June 22, 2016, NEW YORK—With the support of various private sectors, international communities, and organizations, the Migrants in Countries in Crisis Initiative (MICIC) launched the Guidelines to protect migrants in countries experiencing conflict and natural disasters on last Wednesday, June 15, at United Nations Headquarters, New York.
The MICIC Initiative is composed of 15 concrete guidelines to offer protection and education to migrants that are stranded in countries affected by conflict or natural disaster based on ten international law and humanitarian principles. The Guidelines, spearheaded by the Philippines and the United States, promote frameworks and mechanisms to protect migrants. They aim to support the many people who have experienced and are experiencing suffering related to migration by ensuring migrants’ well-being and protecting their rights by providing mechanisms, policies, and programs to those affected by crisis.
Anne Richard, the Assistant Secretary of State for Population, Refugees, and Migration of the United States, stated that “no country is immune to conflict or natural disaster,” a point that William Lacy Swing, Director General for the International Organization for Migration, reiterated. According to them both, we have a “collective responsibility” to improve our practices and increase the protection of migrants by constantly safeguarding their dignity and safety in light of their increased risk of exploitation.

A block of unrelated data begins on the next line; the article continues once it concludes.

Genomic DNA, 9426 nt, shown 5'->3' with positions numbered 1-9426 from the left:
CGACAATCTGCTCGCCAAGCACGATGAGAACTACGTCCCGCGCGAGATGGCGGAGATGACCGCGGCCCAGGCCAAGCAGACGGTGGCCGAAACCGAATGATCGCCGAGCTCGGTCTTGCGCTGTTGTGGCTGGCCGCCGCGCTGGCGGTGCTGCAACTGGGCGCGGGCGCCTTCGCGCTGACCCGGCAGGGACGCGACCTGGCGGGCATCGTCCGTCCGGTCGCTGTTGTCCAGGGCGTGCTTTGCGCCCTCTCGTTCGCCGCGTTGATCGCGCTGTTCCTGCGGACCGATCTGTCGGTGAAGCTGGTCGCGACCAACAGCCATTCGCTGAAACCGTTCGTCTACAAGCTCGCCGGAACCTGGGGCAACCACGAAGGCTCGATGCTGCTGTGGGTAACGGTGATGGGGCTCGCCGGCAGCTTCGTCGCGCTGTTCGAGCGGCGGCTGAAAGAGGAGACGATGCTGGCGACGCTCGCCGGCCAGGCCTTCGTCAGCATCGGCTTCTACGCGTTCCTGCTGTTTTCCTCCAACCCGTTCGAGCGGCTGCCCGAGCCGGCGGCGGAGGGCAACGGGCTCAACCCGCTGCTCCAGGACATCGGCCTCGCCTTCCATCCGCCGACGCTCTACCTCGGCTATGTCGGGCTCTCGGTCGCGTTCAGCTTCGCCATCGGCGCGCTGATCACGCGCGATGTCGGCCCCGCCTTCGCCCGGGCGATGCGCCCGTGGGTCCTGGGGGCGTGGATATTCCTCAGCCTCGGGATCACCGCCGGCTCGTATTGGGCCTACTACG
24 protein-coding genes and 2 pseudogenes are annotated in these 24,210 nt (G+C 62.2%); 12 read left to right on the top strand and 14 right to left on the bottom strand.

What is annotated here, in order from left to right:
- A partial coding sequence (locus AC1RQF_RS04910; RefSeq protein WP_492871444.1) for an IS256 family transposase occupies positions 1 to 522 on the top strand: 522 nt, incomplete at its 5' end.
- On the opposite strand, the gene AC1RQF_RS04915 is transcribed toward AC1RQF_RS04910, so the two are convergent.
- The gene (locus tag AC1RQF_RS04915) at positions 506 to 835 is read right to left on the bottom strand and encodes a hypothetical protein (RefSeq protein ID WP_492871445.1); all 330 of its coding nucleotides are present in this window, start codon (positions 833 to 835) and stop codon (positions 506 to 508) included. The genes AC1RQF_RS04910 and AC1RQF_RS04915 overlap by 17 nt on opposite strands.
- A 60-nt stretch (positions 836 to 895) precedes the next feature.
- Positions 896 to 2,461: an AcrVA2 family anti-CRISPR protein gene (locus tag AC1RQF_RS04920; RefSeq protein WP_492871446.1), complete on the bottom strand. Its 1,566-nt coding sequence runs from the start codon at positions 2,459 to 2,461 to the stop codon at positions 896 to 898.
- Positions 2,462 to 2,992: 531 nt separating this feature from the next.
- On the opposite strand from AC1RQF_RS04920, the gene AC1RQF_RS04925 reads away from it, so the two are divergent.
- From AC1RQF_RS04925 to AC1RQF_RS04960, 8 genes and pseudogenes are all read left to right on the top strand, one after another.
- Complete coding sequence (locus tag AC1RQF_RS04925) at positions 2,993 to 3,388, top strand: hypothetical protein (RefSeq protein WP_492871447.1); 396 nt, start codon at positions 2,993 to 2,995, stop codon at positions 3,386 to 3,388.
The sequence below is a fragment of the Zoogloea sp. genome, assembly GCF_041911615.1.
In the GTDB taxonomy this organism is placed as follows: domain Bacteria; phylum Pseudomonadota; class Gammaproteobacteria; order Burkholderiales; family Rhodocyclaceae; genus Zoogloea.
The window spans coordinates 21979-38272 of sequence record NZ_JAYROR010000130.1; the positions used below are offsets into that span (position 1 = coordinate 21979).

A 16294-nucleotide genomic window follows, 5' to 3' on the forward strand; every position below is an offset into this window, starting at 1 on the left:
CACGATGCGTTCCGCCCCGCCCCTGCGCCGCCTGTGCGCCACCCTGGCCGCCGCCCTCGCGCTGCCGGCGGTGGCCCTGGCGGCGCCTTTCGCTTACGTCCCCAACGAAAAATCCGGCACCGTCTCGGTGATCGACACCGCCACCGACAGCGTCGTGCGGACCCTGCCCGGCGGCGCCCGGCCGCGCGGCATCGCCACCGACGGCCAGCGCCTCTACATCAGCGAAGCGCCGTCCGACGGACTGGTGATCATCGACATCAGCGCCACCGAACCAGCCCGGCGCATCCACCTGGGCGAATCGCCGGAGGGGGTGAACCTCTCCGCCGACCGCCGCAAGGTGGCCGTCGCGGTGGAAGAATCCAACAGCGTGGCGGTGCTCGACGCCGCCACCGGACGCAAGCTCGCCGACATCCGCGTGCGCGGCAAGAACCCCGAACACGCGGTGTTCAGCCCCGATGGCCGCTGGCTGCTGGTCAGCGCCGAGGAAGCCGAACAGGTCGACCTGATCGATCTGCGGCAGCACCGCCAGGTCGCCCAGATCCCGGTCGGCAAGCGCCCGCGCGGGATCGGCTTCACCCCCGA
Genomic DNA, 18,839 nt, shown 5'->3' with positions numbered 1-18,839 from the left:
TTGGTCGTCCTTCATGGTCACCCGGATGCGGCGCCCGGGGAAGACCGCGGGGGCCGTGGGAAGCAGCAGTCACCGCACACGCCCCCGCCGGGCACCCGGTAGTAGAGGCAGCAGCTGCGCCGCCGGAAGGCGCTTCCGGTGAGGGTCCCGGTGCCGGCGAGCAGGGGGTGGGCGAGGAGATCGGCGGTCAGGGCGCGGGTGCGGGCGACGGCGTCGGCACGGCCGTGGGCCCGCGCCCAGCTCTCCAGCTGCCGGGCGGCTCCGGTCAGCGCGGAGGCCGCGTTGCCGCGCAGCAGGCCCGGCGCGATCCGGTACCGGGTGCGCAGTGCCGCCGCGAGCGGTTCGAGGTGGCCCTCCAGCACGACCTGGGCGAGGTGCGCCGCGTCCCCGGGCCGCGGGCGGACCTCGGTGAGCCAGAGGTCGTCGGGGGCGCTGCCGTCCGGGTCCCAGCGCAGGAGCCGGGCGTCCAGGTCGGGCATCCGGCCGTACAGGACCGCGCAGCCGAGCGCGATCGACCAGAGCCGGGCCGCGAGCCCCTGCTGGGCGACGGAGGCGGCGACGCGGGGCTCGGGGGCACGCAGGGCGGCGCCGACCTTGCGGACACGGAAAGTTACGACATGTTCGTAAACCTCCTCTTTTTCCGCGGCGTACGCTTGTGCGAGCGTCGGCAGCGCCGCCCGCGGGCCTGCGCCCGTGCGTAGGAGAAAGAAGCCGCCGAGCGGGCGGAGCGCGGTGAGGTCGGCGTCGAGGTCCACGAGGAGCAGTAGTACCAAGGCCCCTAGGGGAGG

The panelists also proposed concrete solutions to migration crises. The International Organization is taking concrete steps to ameliorate the lives of migrants, such as an e-learning program for tracking migrants and developing contingency programs, a smartphone app, and a training course designed to help host countries better understand, communicate with, and assist migrant groups. Jack Suwanlert, Director of Support and Intelligence, Global Safety and Security Department of Marriott International Hotels, also gave a unique perspective on migration, calling upon businesses big and small to be supportive of migrants by providing them with jobs and internet access and encouraging them to register with their consulate.
The Initiative complements existing legal frameworks and stresses that all migrants have human rights. Towards the end of the meeting, supporting countries such as Australia, Bangladesh, Mexico, Costa Rica, Switzerland, and Ethiopia stressed the idea that we must always put the human person first and at the center of everything that we do. WYA encourages all countries to ensure that their migration policies have the human person and respect for human dignity at their foundation.
Currently, WYA does not have an official declaration on immigration. However, Migration and Development will be the theme of our 2017 International Solidarity Forum in March. Do you want to be part of the declaration negotiation? Visit our website at www.wya.net/programs/isf to learn more about how you can participate.
Ana Mariela Gonzales (Philippines), Annamica Reding (USA) and Danielle Schmalz (USA) are interns at World Youth Alliance Headquarters in New York.